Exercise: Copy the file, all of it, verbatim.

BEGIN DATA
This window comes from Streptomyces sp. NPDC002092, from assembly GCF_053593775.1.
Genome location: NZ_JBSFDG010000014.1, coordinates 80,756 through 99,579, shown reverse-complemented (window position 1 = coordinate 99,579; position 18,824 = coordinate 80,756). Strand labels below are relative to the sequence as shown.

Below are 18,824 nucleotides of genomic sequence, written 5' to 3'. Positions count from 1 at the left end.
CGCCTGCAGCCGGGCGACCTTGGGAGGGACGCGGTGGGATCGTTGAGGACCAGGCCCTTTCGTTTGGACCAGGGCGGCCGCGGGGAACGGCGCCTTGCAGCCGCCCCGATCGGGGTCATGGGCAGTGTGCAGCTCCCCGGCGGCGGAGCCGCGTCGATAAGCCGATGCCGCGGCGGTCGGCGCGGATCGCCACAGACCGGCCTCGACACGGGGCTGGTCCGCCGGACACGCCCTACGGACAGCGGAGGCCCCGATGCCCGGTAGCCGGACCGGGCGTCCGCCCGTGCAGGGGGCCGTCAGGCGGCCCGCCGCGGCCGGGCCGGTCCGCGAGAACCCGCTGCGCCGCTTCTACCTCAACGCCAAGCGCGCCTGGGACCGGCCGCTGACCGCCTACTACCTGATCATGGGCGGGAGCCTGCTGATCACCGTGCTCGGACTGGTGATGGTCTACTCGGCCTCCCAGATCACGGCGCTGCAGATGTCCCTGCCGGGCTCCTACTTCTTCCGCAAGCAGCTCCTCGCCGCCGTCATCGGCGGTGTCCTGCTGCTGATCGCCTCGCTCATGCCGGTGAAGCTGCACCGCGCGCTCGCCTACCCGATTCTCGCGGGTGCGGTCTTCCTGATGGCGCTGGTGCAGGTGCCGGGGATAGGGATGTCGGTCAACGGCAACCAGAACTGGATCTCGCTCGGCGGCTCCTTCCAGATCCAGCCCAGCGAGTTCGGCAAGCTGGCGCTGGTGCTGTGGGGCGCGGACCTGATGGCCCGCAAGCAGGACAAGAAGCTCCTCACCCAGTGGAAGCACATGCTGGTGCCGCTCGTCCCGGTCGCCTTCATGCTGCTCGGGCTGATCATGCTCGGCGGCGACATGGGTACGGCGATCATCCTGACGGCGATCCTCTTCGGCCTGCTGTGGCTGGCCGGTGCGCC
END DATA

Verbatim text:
This window comes from Streptomyces sp. NPDC002092, from assembly GCF_053593775.1.
Genome location: NZ_JBSFDG010000014.1, coordinates 80,756 through 99,579, shown reverse-complemented (window position 1 = coordinate 99,579; position 18,824 = coordinate 80,756). Strand labels below are relative to the sequence as shown.

Below are 18,824 nucleotides of genomic sequence, written 5' to 3'. Positions count from 1 at the left end.
CGCCTGCAGCCGGGCGACCTTGGGAGGGACGCGGTGGGATCGTTGAGGACCAGGCCCTTTCGTTTGGACCAGGGCGGCCGCGGGGAACGGCGCCTTGCAGCCGCCCCGATCGGGGTCATGGGCAGTGTGCAGCTCCCCGGCGGCGGAGCCGCGTCGATAAGCCGATGCCGCGGCGGTCGGCGCGGATCGCCACAGACCGGCCTCGACACGGGGCTGGTCCGCCGGACACGCCCTACGGACAGCGGAGGCCCCGATGCCCGGTAGCCGGACCGGGCGTCCGCCCGTGCAGGGGGCCGTCAGGCGGCCCGCCGCGGCCGGGCCGGTCCGCGAGAACCCGCTGCGCCGCTTCTACCTCAACGCCAAGCGCGCCTGGGACCGGCCGCTGACCGCCTACTACCTGATCATGGGCGGGAGCCTGCTGATCACCGTGCTCGGACTGGTGATGGTCTACTCGGCCTCCCAGATCACGGCGCTGCAGATGTCCCTGCCGGGCTCCTACTTCTTCCGCAAGCAGCTCCTCGCCGCCGTCATCGGCGGTGTCCTGCTGCTGATCGCCTCGCTCATGCCGGTGAAGCTGCACCGCGCGCTCGCCTACCCGATTCTCGCGGGTGCGGTCTTCCTGATGGCGCTGGTGCAGGTGCCGGGGATAGGGATGTCGGTCAACGGCAACCAGAACTGGATCTCGCTCGGCGGCTCCTTCCAGATCCAGCCCAGCGAGTTCGGCAAGCTGGCGCTGGTGCTGTGGGGCGCGGACCTGATGGCCCGCAAGCAGGACAAGAAGCTCCTCACCCAGTGGAAGCACATGCTGGTGCCGCTCGTCCCGGTCGCCTTCATGCTGCTCGGGCTGATCATGCTCGGCGGCGACATGGGTACGGCGATCATCCTGACGGCGATCCTCTTCGGCCTGCTGTGGCTGGCCGGTGCGCC